“Please pray.” When I read the message subject my stomach dropped, the family has had their fair share of difficulty in the past few years with older grandparents sick and dying. The thought never crossed my mind that I was about to find myself on the floor with wailed prayers to God forcing the breath from my body. Their beautiful dancer, the one he’d toted around in his strong dad arms, the girl she was so proud to mother, their baby girl is dead.


We’d connected over our shared grief fourteen years ago. I was losing the first of three miscarriages. She had lost four. We both had our living children, and our heartaches. She helped me know I was not alone. Our girls, only months apart in age, became event friends. We connected about once a year in person, with notes and emails in between. She just posted her dance recital video. We just opened their Christmas card.

Today I wish I had the power of teleportation. I would be in her kitchen five hours drive from here. I would be making her cookies. I would be washing her dishes. I would be holding her sobbing shoulders. I would be picking her up off the floor. I would be letting her sleep, and wail, and grieve, and sit silently, and watch old videos, and plan a funeral service that never should have been hers to plan. I would be there in a flash.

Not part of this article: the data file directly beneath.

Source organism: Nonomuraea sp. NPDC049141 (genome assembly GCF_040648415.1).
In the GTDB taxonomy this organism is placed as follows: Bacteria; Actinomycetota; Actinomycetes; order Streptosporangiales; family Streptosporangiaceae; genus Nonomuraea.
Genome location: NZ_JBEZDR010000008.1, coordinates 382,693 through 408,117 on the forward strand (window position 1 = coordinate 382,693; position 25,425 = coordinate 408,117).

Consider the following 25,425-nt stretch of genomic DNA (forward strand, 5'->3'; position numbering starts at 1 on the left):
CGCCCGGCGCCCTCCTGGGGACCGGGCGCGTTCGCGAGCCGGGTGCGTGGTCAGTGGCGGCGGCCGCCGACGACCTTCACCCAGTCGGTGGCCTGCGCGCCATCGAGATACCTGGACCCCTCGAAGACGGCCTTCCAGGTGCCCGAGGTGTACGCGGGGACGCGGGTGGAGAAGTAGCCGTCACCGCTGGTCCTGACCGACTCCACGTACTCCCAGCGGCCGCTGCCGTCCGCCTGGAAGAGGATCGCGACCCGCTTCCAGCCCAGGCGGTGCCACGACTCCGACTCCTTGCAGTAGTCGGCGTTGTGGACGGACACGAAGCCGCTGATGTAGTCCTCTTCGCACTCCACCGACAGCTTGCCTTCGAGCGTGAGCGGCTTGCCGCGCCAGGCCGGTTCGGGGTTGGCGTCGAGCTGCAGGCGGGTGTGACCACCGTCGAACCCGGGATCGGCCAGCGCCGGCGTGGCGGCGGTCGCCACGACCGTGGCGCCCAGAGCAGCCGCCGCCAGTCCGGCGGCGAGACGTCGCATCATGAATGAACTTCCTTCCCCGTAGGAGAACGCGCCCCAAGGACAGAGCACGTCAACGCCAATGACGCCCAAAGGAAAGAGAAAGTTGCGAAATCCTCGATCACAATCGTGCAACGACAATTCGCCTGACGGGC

But I am needed here, to hold other set of shaking shoulders. My heart breaks for my friend. My heart breaks for my daughter. My heart breaks knowing this family is not the only family wailing tonight.


Precious one, you are going to grieve. It sucks. Here are the rules:
• Feel everything, don’t stuff it down or hide
• It takes as long as it takes, there is no getting over it
• Sometimes you are going to feel fine, then you won’t
• Grief comes in waves
And at the end of the day, there aren’t really any rules.

That is how I spoke to my baby’s broken heart. Her first big loss, I didn’t want it to be this soon. Or this big. That’s the other thing about grief. We don’t get to choose. We don’t get to decide when we are ready to lose a friend to an accident, or to cancer, or to a heart-attack, or the flu. We don’t get to decide. And that sucks. And I hate it. And I know there’s no avoiding it.

I sent the family a text message. “This is Charity, I don’t expect a reply. I just want you to know that we are devastated with you. We are crying out to God alongside you. There are no words. No words to make anything better. Just a prayer that you would know God’s presence with you.”

It’s not nearly enough.

It’s all I have.

It is enough.

Hold your babies. Hold your parents. Hold your friends.

They’re all we have, and they’re gone too soon.

Alabaster Jar Harmony

Who anointed Jesus with expensive perfume? Some think it was Mary Magdalene, others will say it was a prostitute. Why can’t we remember the details of such a familiar story?

Find the answers in the PDF below in our harmony of the four accounts given by Matthew, Mark, Luke, and John. Take note of the highlighted sections that tie all four stories together.

Alabaster Jar Scriptures